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Disabled Student Aims to Open Doors for Others

From left, teacher Rachel Sweet and student Celestina De Leon.

Laguna Beach High School senior Celestina De Leon received accolades from the school board Tuesday for seeking one of 60 slots statewide for students with disabilities to participate in the California Youth Leadership Forum, which was held in July.

Celestina applied independently after learning about the forum through a teacher and her own research. “I thought it might be a good experience,” said the high school’s only wheelchair-bound student. As she reported to the school board, the skills she learned and friendships that bloomed exceeded her expectations.

With her movement severely restricted by a condition called “undiagnosed congenital myopathy,” Celestina became, by necessity, a pioneer for wheelchair accessibility in Laguna’s schools. Already her own advocate, she expects to put her newly acquired knowledge to good use by assisting the school’s workability specialist to pave a smoother path for other disabled students.

During a poised and articulate presentation to the board, Celestina described the forum as a liberating experience. At first participants were reticent, but as they shared experiences and compared notes, they gradually dropped their inhibitions and learned valuable lessons from each other as well as from the 12-hour days of workshops and seminars, she said.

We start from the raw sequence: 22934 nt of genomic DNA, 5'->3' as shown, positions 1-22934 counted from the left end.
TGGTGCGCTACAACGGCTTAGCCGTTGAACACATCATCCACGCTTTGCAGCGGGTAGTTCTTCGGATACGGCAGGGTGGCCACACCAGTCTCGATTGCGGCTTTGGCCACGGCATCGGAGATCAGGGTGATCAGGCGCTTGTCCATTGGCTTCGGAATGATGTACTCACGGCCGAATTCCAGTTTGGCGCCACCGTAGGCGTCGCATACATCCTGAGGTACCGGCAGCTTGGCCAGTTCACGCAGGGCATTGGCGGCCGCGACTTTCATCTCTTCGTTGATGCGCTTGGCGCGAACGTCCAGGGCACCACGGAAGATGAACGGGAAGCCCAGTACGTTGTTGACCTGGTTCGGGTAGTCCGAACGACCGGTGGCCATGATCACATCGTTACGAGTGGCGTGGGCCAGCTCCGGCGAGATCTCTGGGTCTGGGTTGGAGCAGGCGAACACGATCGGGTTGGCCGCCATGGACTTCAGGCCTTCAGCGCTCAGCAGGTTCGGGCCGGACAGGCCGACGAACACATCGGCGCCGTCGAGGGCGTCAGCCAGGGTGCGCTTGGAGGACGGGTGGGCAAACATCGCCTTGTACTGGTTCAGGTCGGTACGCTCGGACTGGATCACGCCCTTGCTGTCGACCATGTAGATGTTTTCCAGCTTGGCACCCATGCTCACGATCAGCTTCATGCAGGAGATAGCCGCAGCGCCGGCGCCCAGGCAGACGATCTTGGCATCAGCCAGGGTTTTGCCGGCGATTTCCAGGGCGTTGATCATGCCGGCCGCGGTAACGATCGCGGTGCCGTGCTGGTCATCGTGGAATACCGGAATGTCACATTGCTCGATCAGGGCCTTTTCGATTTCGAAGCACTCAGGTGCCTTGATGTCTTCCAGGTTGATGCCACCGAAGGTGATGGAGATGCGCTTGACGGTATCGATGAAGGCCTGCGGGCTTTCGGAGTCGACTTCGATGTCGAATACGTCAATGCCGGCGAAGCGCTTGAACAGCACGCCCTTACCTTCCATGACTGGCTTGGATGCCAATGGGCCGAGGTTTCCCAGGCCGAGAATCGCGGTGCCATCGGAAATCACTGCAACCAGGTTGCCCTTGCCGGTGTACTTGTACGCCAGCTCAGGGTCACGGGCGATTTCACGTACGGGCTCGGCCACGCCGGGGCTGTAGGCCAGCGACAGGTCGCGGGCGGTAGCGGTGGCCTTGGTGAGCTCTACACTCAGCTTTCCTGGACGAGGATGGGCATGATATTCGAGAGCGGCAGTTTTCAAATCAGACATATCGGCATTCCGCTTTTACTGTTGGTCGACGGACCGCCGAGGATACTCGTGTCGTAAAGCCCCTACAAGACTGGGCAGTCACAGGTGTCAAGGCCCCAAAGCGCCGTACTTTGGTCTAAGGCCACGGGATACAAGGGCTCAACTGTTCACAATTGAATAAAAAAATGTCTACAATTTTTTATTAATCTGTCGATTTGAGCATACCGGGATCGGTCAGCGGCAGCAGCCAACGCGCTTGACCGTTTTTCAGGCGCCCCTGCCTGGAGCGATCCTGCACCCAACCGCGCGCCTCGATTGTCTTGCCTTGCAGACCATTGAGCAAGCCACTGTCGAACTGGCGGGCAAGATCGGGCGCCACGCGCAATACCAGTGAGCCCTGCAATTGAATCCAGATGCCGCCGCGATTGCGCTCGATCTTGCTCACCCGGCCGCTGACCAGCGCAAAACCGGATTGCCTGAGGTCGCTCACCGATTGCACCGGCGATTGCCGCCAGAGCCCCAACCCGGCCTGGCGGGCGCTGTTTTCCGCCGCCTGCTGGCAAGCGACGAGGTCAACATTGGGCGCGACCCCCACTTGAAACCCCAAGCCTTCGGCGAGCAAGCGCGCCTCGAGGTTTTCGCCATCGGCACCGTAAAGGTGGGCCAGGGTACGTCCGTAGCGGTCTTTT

In the end, each participant established their own “Personal Leadership Plan” for their education and career goals. Celestina’s plans include college on the east coast, a goal that feels nearer since she met another wheelchair-bound California student at the forum who already attends American University.

Celestina navigated a difficult path through school, literally. She had to continually remind administrators to keep elevators unlocked so that she could get to certain classes, for example. She admits to low points, when simply getting to class could be a greater challenge than a tough homework assignment. But she persevered, and that is her advice to future disabled students. She emphasized the importance of being proactive and persistent in advocating for oneself. “Don’t feel bad about asking for the things you need to get through the day,” she said.

A victim of sometimes being judged too quickly (some people have suggested she fakes her disability because she has a limited ability to stand and walk), Celestina turns the negative experience into a positive lesson: don’t judge by appearances. “I’ve come to understand that people don’t always understand,” she said.

“I have known Celestina for many years, and she is a remarkable student and an outstanding leader,” said high school principal Joanne Culverhouse. “Her generosity and positive attitude are contagious. She is extremely deserving of this recognition.”

“We are so proud of our girl!” agreed Irene White, director of special education, who said that she looks forward to working closely with Celestina to remove obstacles to disabled students in the schools and improve their experience.

The Youth Leadership Forum is a cooperative project that includes a myriad of agencies and committees, including the California Governor’s Committee on Employment of People with Disabilities, Department of Education, State Independent Living Council, and Friends of Californians with Disabilities, Inc.

 

 

 

 

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